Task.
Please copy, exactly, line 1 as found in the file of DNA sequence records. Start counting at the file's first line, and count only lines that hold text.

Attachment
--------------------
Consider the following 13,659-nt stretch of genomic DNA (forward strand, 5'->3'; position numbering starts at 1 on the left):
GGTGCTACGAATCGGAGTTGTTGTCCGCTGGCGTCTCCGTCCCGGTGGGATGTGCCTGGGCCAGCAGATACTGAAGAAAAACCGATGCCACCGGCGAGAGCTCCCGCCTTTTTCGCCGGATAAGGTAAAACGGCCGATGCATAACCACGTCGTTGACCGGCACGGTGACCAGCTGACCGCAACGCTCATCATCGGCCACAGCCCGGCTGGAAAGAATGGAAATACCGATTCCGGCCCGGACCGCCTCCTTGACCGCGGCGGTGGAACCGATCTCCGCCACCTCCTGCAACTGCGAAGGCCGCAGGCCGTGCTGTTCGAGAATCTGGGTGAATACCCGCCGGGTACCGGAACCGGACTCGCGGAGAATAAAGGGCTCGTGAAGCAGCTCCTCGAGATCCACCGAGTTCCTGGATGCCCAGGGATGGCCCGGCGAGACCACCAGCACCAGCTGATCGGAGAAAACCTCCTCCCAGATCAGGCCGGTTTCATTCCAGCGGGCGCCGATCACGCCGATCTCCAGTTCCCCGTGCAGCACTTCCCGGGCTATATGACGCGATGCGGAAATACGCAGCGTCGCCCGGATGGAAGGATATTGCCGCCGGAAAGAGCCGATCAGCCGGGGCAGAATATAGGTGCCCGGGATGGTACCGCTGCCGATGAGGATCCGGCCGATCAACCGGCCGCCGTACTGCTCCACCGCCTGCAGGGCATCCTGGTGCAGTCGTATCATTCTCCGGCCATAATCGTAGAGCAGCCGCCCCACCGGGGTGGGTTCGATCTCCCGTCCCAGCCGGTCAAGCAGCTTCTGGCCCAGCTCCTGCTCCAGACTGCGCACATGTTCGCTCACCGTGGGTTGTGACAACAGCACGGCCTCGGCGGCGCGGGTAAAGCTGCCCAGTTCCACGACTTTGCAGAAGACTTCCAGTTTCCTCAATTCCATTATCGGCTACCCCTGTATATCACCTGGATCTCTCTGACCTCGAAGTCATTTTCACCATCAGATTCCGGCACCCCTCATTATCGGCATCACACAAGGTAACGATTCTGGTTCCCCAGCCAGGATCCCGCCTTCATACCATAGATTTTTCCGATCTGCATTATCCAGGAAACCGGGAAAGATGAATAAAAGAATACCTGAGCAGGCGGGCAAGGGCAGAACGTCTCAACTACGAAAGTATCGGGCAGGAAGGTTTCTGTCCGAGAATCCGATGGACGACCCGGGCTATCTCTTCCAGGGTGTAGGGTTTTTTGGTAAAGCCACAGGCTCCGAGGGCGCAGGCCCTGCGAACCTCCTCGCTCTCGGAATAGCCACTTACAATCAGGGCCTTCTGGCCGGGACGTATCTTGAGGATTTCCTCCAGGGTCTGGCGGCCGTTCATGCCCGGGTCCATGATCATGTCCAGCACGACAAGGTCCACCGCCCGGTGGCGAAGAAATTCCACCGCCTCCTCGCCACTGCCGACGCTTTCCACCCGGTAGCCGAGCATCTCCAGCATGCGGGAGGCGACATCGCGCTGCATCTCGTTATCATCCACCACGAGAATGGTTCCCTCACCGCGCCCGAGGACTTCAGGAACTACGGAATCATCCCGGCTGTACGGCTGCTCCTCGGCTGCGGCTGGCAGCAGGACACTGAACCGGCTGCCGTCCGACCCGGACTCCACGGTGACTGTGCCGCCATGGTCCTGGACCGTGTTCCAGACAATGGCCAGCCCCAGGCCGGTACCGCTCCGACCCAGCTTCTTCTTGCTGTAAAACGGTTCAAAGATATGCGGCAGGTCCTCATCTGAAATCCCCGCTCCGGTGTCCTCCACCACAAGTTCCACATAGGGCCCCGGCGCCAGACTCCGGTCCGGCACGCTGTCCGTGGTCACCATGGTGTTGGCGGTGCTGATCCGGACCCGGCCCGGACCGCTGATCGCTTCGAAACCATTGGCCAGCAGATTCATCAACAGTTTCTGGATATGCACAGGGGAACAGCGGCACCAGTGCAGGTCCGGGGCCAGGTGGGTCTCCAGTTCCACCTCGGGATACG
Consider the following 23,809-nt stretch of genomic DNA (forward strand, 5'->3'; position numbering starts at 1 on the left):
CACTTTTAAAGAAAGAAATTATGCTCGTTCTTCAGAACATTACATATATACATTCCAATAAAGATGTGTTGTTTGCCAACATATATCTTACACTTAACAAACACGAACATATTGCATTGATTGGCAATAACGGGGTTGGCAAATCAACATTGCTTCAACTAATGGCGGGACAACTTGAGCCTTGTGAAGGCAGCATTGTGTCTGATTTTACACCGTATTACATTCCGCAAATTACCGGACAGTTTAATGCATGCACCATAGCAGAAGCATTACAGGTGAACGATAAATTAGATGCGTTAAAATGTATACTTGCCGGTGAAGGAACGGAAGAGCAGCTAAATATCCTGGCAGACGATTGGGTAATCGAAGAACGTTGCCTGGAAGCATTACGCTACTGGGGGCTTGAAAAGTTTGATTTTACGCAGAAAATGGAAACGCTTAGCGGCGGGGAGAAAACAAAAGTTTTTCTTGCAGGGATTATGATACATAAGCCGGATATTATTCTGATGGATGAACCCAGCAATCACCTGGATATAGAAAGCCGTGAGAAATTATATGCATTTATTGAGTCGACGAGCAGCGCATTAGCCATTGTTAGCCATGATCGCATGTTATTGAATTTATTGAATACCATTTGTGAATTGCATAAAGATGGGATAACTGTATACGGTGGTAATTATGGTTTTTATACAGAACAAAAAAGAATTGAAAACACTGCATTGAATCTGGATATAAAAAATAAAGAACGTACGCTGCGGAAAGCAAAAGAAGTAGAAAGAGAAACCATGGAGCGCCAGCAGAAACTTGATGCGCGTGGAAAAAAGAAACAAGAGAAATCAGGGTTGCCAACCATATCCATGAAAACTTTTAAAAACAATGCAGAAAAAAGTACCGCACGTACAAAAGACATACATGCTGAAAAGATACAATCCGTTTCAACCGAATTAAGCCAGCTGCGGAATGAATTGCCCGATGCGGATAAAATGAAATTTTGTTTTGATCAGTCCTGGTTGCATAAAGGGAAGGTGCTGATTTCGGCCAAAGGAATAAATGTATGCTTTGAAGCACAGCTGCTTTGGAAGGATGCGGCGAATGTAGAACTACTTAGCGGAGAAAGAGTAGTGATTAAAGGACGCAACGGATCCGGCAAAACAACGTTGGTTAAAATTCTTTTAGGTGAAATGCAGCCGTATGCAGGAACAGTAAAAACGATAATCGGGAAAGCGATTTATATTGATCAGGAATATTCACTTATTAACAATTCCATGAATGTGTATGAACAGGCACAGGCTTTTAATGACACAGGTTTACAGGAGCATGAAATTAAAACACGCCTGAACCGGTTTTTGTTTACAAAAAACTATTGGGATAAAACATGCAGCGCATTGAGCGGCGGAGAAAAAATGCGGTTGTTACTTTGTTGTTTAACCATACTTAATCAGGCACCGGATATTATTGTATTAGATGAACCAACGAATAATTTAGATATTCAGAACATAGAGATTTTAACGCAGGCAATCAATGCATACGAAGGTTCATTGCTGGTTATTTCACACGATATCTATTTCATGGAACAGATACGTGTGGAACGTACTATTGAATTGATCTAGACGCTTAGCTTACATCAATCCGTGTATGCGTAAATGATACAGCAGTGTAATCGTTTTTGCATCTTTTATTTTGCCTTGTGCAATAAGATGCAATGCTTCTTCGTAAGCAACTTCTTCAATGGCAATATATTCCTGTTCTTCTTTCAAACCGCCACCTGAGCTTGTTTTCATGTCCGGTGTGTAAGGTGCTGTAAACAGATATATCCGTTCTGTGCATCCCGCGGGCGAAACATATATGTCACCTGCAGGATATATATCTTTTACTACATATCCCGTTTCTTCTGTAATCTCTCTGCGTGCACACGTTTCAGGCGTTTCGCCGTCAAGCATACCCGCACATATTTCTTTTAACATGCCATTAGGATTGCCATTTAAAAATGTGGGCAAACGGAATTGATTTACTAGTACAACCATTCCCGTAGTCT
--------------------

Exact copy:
Consider the following 13,659-nt stretch of genomic DNA (forward strand, 5'->3'; position numbering starts at 1 on the left):